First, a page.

With the media industry in turmoil, does Vivian Schiller, M.A. Russian ’85, have the magic touch at National Public Radio?
The day after the Baltimore Sun eliminated one-third of its news staff, Vivian Schiller, M.A. Russian ’85, president and CEO of National Public Radio, sat cross-legged in a purple suede chair in her office, lamenting the decline of print journalism.
The newspaper industry meltdown comes at a time of heady growth in listenership for NPR, the nonprofit corporation that has developed one of the nation’s strongest newsgathering operations both at home and overseas.
“We have taken market share, but it’s hard to be gleeful about that,” she said. “With what’s happening to the rest of journalism, it’s not like, oh good, we can take over. It’s more like, oh my God, we have a responsibility to step up and fill in the gaps. That’s the way it feels. We have financial issues, too, but unlike the rest of the news media, our audience is skyrocketing. Our long-term health and viability are very strong.”
Schiller, 47, arrived at NPR on the sixth leg of her journalistic career that has touched down in print, television, digital media, and now, radio. She was first published in print, writing a column on teen life for the Daily Times in suburban Mamaroneck, New York, while a high school senior. She worked in cable television at Turner Broadcasting and CNN, launched the award-winning Discovery Times Channel, and then headed up the industry-leading, digital portal at nytimes.com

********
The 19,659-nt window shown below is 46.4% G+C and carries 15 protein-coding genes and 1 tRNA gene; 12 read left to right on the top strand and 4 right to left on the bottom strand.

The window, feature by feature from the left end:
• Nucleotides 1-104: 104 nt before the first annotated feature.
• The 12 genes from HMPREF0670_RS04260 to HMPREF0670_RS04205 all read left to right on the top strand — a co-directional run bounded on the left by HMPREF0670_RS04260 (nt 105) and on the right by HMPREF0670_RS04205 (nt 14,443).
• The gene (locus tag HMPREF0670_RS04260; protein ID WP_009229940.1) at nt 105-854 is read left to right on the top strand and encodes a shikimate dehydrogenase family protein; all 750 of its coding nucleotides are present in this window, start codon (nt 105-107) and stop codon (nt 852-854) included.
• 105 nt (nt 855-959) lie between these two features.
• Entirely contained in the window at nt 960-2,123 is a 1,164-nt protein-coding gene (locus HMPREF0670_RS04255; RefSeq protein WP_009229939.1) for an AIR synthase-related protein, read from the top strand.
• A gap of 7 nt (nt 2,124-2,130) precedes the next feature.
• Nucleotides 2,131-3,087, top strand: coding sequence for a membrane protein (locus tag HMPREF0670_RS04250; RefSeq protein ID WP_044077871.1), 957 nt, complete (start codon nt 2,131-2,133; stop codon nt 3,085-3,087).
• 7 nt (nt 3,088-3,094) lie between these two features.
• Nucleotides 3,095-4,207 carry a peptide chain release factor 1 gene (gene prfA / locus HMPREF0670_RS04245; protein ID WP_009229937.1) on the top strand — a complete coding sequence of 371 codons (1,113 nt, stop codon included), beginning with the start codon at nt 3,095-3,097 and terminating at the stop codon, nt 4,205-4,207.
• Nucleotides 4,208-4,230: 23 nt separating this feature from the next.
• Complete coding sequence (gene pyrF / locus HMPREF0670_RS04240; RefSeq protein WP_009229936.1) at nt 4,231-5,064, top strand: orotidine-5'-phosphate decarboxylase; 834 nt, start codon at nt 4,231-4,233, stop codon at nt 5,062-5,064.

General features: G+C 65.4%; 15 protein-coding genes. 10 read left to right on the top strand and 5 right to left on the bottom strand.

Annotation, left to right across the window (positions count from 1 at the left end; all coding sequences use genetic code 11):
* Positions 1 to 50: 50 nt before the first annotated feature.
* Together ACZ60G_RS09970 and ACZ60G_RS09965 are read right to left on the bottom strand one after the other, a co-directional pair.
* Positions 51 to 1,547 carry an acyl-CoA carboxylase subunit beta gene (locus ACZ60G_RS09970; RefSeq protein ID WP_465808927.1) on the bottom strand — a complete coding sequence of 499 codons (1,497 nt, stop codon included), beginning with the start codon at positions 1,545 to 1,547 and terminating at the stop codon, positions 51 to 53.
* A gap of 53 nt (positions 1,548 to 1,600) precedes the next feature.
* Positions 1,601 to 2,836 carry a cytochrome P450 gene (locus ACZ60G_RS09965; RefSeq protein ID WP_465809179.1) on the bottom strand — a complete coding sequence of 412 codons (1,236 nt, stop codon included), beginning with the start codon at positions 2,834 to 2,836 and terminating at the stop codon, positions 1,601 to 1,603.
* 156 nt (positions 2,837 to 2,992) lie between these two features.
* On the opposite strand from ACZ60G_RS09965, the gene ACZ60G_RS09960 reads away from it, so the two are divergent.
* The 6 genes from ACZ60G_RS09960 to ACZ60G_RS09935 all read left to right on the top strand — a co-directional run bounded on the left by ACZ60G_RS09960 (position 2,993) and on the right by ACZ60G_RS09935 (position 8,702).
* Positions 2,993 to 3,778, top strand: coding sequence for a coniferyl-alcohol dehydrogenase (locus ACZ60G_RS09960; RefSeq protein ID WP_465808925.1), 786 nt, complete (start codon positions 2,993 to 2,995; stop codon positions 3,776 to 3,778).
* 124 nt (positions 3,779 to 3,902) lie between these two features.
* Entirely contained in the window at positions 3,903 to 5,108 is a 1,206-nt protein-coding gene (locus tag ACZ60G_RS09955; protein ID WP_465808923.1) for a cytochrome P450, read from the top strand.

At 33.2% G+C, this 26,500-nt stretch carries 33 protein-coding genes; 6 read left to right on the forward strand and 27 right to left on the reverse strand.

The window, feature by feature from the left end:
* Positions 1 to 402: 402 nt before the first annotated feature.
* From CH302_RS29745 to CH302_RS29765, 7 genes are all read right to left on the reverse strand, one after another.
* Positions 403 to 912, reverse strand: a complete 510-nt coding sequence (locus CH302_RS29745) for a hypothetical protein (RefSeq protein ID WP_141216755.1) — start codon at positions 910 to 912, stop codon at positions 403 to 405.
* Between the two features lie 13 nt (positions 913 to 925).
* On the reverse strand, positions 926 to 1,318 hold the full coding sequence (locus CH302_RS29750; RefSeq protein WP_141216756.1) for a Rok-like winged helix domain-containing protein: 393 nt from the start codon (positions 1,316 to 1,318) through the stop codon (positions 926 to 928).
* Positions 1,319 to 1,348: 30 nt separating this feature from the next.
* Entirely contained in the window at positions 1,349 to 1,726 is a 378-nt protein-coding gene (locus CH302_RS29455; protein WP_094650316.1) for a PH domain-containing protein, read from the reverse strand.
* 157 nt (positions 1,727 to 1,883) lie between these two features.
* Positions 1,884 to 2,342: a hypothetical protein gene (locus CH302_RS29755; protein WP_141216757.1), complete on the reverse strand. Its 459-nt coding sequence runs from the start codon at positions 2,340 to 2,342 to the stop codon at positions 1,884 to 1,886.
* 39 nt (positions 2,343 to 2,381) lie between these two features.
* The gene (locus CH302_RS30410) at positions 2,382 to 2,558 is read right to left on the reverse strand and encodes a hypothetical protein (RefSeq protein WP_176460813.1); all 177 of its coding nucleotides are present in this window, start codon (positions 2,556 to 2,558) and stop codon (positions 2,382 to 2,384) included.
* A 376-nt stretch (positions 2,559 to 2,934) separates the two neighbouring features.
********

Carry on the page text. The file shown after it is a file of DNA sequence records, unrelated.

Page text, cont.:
At NPR headquarters in Washington, D.C., she heads up the nonprofit corporation that produces and distributes news, talk, and entertainment programming to 880 noncommercial public radio stations around the country. The programming runs the gamut—from its award-winning news programs such as All Things Considered and Morning Edition to the radio game show, Wait, Wait . . . Don’t Tell Me! . . . Today, more than 27 million people listen to public radio each week—up from just 2 million in the early 1980s. Morning Edition’s average daily audience, about 7.6 million, is now 60 percent larger than the audience for ABC television’s Good Morning America and about one-third larger than NBC’s Today show, according to the Washington Post.
“Audio is an incredibly nimble form of media,” Schiller told NPR’s Tom Ashbrook on his show, On Point. “Of all the legacy media—print, radio, and television—audio has the most staying power. There are so many ways to experience audio while doing other things—live broadcasts, live streaming, or downloads to your iPod.”
Even with a growing listenership—up 7 percent in 2008— NPR has suffered during the economic downturn. Just before Schiller’s arrival, NPR eliminated 64 jobs—about 7 percent of the workforce—and cut two shows produced in Los Angeles. To stave off further layoffs, NPR employees, including Schiller, will take a five-day furlough by the end of September, to make up for a decline in revenue from NPR investments and corporate sponsorships. NPR’s annual budget of $155 million comes from member stations, about 40 percent; corporate sponsorships, about 40 percent; and the rest from individual gifts, investment income, and foundations. Less than one percent comes from the taxpayer-funded Corporation for Public Broadcasting.
“These rollbacks will help us get through the next 18 months,” said Schiller. “We are all suffering in the down economy. But we have protected, and absolutely will protect, our core news operation. We have full-time reporters in India, Pakistan, Iraq, and Afghanistan. We have a full-time reporter in Mexico City. This costs a lot of money, but we have to do it.”
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